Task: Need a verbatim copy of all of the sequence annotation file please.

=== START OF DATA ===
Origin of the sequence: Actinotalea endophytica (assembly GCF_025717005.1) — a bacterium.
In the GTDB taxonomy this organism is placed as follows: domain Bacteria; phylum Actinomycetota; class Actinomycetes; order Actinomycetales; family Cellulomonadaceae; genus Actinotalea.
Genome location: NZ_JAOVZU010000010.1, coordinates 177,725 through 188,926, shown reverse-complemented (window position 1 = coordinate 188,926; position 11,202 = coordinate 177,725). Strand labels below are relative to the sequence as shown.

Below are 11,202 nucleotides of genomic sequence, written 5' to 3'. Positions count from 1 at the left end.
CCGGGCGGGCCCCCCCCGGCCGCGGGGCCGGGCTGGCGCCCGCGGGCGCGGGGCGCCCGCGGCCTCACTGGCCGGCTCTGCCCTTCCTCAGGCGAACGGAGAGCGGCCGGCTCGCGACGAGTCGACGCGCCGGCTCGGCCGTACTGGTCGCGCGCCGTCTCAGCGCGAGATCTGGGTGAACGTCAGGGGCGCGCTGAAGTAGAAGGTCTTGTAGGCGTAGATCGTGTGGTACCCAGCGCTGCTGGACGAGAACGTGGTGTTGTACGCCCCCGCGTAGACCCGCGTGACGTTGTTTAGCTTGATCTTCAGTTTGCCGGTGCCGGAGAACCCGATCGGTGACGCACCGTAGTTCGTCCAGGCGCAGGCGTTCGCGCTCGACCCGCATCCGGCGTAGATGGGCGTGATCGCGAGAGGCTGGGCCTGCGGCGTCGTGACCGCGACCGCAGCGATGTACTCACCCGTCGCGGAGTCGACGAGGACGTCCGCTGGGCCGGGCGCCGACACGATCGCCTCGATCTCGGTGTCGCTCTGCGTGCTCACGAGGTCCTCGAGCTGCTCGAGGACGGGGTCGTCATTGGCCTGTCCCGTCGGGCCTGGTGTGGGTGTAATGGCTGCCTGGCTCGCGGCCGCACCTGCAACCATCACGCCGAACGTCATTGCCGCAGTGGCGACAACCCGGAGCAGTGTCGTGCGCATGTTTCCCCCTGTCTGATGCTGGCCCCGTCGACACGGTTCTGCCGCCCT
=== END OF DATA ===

Origin of the sequence: Actinotalea endophytica (assembly GCF_025717005.1) — a bacterium.
In the GTDB taxonomy this organism is placed as follows: domain Bacteria; phylum Actinomycetota; class Actinomycetes; order Actinomycetales; family Cellulomonadaceae; genus Actinotalea.
Genome location: NZ_JAOVZU010000010.1, coordinates 177,725 through 188,926, shown reverse-complemented (window position 1 = coordinate 188,926; position 11,202 = coordinate 177,725). Strand labels below are relative to the sequence as shown.

Below are 11,202 nucleotides of genomic sequence, written 5' to 3'. Positions count from 1 at the left end.
CCGGGCGGGCCCCCCCCGGCCGCGGGGCCGGGCTGGCGCCCGCGGGCGCGGGGCGCCCGCGGCCTCACTGGCCGGCTCTGCCCTTCCTCAGGCGAACGGAGAGCGGCCGGCTCGCGACGAGTCGACGCGCCGGCTCGGCCGTACTGGTCGCGCGCCGTCTCAGCGCGAGATCTGGGTGAACGTCAGGGGCGCGCTGAAGTAGAAGGTCTTGTAGGCGTAGATCGTGTGGTACCCAGCGCTGCTGGACGAGAACGTGGTGTTGTACGCCCCCGCGTAGACCCGCGTGACGTTGTTTAGCTTGATCTTCAGTTTGCCGGTGCCGGAGAACCCGATCGGTGACGCACCGTAGTTCGTCCAGGCGCAGGCGTTCGCGCTCGACCCGCATCCGGCGTAGATGGGCGTGATCGCGAGAGGCTGGGCCTGCGGCGTCGTGACCGCGACCGCAGCGATGTACTCACCCGTCGCGGAGTCGACGAGGACGTCCGCTGGGCCGGGCGCCGACACGATCGCCTCGATCTCGGTGTCGCTCTGCGTGCTCACGAGGTCCTCGAGCTGCTCGAGGACGGGGTCGTCATTGGCCTGTCCCGTCGGGCCTGGTGTGGGTGTAATGGCTGCCTGGCTCGCGGCCGCACCTGCAACCATCACGCCGAACGTCATTGCCGCAGTGGCGACAACCCGGAGCAGTGTCGTGCGCATGTTTCCCCCTGTCTGATGCTGGCCCCGTCGACACGGTTCTGCCGCCCT